Love and scandal are the best sweeteners of tea. —Henry Fielding

26 October 2011

Les Trois Mousquetaires

It occurred to me only while watching this new adaptation (if you can call it that) of The Three Musketeers that musketeer movies never seem to be about muskets and are actually always about swashbuckling.


The most important things about the new version of The Three Musketeers are:

1.) The costumes (by Pierre-Yves Gayraud, who hasn't had an assignment this cool before) are spectacular. Absolutely gorgeous. They might even be revelatory. I was in love with almost every piece. And costumes become a kind of running joke throughout the film, so the audience is actively scrutinizing the costumes. There are fabulous hats and ludicrous colors and extraordinary brocades. I was in love.

2.) This movie has nothing to do with any novel ever written by Alexandre Dumas, père. Nothing.

3.) A lot of money was spent on this movie. And it showed.

4.) The Three Musketeers is completely, almost wholly derivative of two recent films: Sherlock Holmes and Pirates of the Caribbean: Dead Man's Chest. Three Musketeers doesn't have beaucoup de slow-motion the way Sherlock does, but it has enough of it that it's debt to Guy Ritchie's movie is obvious. The whole idea of refiguring of a plot from seventeenth-century France so that it has lots of action sequences and explosions also seems indebted to the new Sherlock franchise. The debt to Dead Man's Chest will become clearer when I tell you that Three Musketeers involves airships. That are armed with cannons. That are, for some reason, steered using that same big wheel that pirate ships use.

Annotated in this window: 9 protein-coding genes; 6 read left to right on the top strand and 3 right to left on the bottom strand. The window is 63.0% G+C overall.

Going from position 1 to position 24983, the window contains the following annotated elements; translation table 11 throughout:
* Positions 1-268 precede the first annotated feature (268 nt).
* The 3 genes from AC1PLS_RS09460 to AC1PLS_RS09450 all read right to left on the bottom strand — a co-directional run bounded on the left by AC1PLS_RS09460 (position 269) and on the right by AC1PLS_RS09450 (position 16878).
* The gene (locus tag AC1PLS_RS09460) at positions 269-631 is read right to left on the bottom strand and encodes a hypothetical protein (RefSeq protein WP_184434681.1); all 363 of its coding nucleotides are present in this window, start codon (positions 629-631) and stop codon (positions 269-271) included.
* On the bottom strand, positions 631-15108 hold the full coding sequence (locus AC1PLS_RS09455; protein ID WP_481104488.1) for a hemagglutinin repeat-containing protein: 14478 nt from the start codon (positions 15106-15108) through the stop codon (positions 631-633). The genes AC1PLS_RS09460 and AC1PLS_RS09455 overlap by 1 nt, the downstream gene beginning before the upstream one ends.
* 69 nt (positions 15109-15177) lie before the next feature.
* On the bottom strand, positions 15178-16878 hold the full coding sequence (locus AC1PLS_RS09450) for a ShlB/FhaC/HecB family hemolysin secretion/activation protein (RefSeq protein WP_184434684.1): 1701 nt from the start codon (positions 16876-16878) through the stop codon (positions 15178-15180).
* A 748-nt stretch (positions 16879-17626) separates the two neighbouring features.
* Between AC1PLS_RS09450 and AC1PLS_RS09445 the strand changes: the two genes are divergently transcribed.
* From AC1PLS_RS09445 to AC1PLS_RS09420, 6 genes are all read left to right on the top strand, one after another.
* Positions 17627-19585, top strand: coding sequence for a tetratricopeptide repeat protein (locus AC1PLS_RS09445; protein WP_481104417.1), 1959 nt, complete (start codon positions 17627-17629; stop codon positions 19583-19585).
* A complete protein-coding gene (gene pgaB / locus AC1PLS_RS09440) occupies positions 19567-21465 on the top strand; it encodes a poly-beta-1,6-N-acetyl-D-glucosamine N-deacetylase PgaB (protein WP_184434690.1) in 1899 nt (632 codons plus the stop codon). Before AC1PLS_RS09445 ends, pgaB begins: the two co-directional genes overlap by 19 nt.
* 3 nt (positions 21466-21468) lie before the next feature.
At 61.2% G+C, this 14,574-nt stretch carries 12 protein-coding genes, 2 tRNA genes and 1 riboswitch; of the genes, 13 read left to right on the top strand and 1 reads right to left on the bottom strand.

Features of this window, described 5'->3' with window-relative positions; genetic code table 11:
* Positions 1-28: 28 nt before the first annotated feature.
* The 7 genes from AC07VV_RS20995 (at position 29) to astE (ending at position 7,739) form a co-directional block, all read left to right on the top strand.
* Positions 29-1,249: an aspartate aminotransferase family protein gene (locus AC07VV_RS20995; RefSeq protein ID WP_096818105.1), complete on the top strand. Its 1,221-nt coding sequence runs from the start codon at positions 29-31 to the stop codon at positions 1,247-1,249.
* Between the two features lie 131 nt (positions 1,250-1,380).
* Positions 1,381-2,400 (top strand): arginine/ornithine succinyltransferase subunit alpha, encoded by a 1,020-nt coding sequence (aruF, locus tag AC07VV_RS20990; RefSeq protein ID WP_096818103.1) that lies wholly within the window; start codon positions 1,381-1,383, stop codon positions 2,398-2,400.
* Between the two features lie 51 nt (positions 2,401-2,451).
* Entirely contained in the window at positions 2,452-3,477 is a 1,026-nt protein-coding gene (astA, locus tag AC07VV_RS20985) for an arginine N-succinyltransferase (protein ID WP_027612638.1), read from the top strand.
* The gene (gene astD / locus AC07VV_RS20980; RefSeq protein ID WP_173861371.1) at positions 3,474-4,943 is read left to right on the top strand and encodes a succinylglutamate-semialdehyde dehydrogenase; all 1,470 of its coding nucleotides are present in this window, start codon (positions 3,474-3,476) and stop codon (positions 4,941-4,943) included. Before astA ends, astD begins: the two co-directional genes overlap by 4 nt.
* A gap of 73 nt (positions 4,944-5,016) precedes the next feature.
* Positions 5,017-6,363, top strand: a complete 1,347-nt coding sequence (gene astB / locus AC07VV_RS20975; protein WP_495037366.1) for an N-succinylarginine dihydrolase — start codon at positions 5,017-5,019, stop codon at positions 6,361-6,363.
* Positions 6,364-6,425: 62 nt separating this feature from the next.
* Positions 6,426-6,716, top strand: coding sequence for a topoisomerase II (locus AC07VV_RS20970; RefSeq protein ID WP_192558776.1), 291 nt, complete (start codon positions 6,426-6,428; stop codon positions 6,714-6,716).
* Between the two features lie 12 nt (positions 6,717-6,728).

5.) I love the young man who plays the King of France, Freddie Fox. He is adorable and (again) ludicrous. All of my favorite things about this movie are completely absurd.

6.) There is a poop joke and a puke joke. I hated both of them.

7.) Milla Jovovich is a big ol' mess in this. I hope they recast her (or at least reduce her role) for the sequel. (I'm guessing they'll call it The Four Musketeers like Twentieth Century Fox did in the 1974/1975).

8.) I love Orlando Bloom. I don't care what anyone says. I don't care if he doesn't know what kind of movie he's in. He's fabulous and earnest and I just love him.


I guess there is kind of a lot to say about this movie. I sort of had a blast. The whole things is laugh-out-loud funny. There isn't more than ten consecutive minutes in it that anyone could possibly take seriously. The plot is an absolute nonsense. There are more anachronisms than I could count if I were even to bother to try. But to worry about anachronisms here would be to completely miss the film's own delightful charm. The film is chock full of residents of Hollywood playing dress-up and doing their best to make unabashedly silly dialogue work. It had the best time. Think about this movie like a big old history book dressed up in a rhinestone-studded bridesmaid gown.

In other words, just let The Three Musketeers wash over you like a very pretty bit of inanity.

Aside from musketeer, I thought I would also look up swashbuckling. Because what the hell does that mean anyway. Well, a swash, as it turns out, is a swipe with a sword through the air. And a buckle is a shield. So swashbuckling appears to mean something like swashing-the-buckle or making a sound by hitting a shield with a sword.